Red Cross Nurses 1941

  • Before Pearl Harbor, Dec. 7,1941, twenty-nine American Red Cross Nurses volunteered for duty in England to help staff an installation for the study and treatment of communicable diseases under wartime conditions. At the time, graduate nurses were asked to join the ARC, which was recruiting for the Army Nurse Corps.Ten of these nurses, who were still civilians, sailed from Halifax aboard the Norwegian merchant ship Vigrid in a British convoy in June, 1941. On June 24 the ship was torpedoed by a German submarine and sunk. Wearing lifebelts, the nurses were lowered into lifeboats – two in one boat, and four each in two other boats, along with other passengers and crew.
  • One lifeboat was rescued by an Allied ship, after 12 days of drifting in the open sea, cold and hungry. The four nurses were taken to Iceland, and eventually returned to the U.S. Drifting for 19 days, the lifeboat with the two nurses was rescued by a destroyer, and all taken to England. The four nurses from the Vigrid in the remaining lifeboat were never found.
  • June 27, three days after the sinking of the Vigrid, the same convoy was torpedoed by another German sub. Seventeen nurses were aboard the Maasdam when it was hit, and all safely abandoned ship. Two nurses lost their lives at sea, and the other 15 were rescued by two Norwegian ships and taken to England.
  • After war was declared by the U.S., the hospital in Great Britain was taken over by the U.S. Army, and many of the nurses volunteered for the Army Nurse Corps, and remained in the European theater of operations.
  • George Korson’s book, AT HIS SIDE, The Story of The American Red Cross Overseas in WWII, tells the story of these two ships., is another excellent source.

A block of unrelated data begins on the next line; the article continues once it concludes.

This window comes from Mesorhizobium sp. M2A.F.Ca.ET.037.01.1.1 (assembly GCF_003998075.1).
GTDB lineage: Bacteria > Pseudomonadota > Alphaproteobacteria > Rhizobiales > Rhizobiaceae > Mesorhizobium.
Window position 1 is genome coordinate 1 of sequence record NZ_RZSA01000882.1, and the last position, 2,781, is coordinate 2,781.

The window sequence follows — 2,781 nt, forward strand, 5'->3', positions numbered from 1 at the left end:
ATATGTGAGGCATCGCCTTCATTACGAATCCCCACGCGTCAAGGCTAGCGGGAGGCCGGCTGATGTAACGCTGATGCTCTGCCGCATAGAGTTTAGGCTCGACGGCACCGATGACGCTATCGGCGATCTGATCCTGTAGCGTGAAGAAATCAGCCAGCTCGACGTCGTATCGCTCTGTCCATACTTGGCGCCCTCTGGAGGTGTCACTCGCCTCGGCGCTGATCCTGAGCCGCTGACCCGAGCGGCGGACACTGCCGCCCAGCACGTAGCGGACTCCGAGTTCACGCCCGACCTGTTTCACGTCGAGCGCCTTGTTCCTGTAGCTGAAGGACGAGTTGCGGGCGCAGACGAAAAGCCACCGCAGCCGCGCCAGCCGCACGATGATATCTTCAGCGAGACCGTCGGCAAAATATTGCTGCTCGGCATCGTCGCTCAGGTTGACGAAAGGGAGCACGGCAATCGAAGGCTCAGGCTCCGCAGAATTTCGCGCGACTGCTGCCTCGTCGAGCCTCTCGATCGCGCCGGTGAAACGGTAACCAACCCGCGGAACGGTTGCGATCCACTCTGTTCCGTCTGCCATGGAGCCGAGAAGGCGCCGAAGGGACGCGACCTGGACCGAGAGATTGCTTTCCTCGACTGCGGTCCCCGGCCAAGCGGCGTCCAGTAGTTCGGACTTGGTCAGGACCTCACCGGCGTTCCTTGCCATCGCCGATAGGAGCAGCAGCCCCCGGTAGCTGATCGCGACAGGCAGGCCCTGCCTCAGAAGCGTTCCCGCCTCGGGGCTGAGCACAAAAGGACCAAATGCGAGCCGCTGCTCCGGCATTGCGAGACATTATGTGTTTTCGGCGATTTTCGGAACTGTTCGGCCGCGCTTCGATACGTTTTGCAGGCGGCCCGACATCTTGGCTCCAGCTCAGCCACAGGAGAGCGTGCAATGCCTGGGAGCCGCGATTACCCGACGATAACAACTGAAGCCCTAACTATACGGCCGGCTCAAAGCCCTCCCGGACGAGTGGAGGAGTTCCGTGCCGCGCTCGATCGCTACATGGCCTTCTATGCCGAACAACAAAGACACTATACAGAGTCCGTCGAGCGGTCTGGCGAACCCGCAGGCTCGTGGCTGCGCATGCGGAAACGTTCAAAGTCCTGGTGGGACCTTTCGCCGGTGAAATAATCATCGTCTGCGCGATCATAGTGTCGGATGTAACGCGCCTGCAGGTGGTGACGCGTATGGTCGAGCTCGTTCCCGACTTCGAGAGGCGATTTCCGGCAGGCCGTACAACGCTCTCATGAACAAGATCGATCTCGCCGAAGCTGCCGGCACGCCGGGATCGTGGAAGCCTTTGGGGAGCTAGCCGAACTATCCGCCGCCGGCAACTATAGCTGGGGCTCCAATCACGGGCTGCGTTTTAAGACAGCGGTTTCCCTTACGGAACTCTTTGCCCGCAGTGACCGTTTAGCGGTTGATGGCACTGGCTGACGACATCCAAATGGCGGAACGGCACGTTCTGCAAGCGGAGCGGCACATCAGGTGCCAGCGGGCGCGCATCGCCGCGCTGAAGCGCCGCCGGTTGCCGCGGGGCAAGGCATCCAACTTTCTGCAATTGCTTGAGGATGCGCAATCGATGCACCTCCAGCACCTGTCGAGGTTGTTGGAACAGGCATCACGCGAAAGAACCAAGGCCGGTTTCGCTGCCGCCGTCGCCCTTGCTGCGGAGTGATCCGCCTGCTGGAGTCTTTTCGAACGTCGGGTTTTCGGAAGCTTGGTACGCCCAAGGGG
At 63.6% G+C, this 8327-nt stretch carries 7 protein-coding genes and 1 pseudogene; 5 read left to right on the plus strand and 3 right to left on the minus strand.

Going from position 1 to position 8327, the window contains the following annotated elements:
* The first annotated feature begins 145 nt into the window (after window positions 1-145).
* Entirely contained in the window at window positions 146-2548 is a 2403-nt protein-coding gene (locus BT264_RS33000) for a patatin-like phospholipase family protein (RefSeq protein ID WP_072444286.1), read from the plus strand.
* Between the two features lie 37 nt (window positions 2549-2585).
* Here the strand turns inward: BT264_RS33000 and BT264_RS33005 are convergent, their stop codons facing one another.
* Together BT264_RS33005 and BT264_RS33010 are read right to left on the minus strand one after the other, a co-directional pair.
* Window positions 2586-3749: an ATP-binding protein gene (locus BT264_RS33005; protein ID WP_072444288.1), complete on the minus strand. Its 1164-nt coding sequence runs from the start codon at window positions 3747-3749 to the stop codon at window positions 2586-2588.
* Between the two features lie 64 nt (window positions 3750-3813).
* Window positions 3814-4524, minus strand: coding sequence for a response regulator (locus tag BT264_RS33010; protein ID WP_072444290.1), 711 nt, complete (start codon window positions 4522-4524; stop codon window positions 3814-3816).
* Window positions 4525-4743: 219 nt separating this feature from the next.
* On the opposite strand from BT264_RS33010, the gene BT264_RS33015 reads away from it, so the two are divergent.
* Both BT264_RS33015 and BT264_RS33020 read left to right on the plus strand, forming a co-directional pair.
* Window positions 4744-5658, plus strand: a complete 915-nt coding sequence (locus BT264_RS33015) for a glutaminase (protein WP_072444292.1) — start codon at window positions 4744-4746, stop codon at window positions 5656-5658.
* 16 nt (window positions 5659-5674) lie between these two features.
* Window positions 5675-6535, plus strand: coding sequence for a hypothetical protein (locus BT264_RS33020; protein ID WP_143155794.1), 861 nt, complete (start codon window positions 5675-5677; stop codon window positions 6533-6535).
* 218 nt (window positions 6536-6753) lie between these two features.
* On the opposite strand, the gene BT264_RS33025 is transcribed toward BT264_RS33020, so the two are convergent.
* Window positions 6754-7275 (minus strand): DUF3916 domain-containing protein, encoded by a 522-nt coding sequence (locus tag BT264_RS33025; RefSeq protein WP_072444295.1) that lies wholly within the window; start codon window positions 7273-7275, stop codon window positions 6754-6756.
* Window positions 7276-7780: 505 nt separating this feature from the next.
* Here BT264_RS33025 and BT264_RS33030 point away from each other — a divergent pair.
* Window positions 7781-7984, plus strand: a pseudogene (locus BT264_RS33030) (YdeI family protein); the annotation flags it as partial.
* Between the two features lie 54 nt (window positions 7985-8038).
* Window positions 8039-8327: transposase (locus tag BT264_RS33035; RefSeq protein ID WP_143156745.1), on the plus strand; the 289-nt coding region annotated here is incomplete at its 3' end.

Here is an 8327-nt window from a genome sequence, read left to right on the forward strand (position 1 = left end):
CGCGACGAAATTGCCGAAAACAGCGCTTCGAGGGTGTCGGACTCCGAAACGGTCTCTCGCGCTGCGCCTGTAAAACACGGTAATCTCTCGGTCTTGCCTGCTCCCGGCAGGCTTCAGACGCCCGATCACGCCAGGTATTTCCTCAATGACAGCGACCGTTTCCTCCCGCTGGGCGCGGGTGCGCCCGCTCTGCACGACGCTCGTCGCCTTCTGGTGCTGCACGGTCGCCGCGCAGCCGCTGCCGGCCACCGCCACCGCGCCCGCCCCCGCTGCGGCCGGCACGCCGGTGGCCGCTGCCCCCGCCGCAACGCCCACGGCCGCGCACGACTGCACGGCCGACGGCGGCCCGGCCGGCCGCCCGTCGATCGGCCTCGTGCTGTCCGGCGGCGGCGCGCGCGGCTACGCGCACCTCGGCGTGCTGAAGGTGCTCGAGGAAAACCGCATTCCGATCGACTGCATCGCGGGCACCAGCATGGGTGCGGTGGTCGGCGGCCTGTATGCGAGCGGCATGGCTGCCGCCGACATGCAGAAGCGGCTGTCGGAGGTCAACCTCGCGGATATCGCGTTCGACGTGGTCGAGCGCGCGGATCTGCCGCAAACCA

Army and Navy Hospital Ships

More U.S. Army hospital ships than U.S. Navy hospital ships during WWII?
It’s true. Emory Massman’s book, Hospital Ships of World War II, is a terrific reference with many illustrations and histories. Simply put, the army wanted to have their own ships, and by the end of the war had 24, five of them named to honor army nurses. Four doctors were honored as well.

Aleda E. Lutz                                          John J. Meany
Emily H. M. Weder                                  Jarrett M. Huddleston
Frances Y. Slanger                                  Charles A. Stafford
Ernestine Koranda                                    Louis A. Milne
Blanche F. Sigman

Massman’s book names many of the army nurses who served on ships, most who were very surprised to get that assignment. In my book Margaret Carlson Larson served aboard the USS Dogwood both in the Atlantic and Pacific. The USS Comfort, jointly operated by the army and navy, was attacked by a Japanese Kamikaze plane where 29 people were killed, including six army nurses.
U.S. Navy hospital ships served everywhere, with navy nurses and crews. USS Solace was in Pearl Harbor on December 7, 1941, and served the rest of the war in the Pacific theater.  Ensign H.C. ‘Pat’ Daly wrote the history of this ship in a book titled, The U.S.S. Solace Was There.
Front cover of my book features U.S. Navy nurses at the rail on the Refuge, which also served in the Atlantic and Pacific. Included are interviews with nurses of the Solace Refuge and Benevolence  .

Three blogs that share the story of the USS Comfort:




Books by and about WWII Nurses

Looking for info about your grandmother, or aunt, or father who went overseas with a hospital unit in WWII?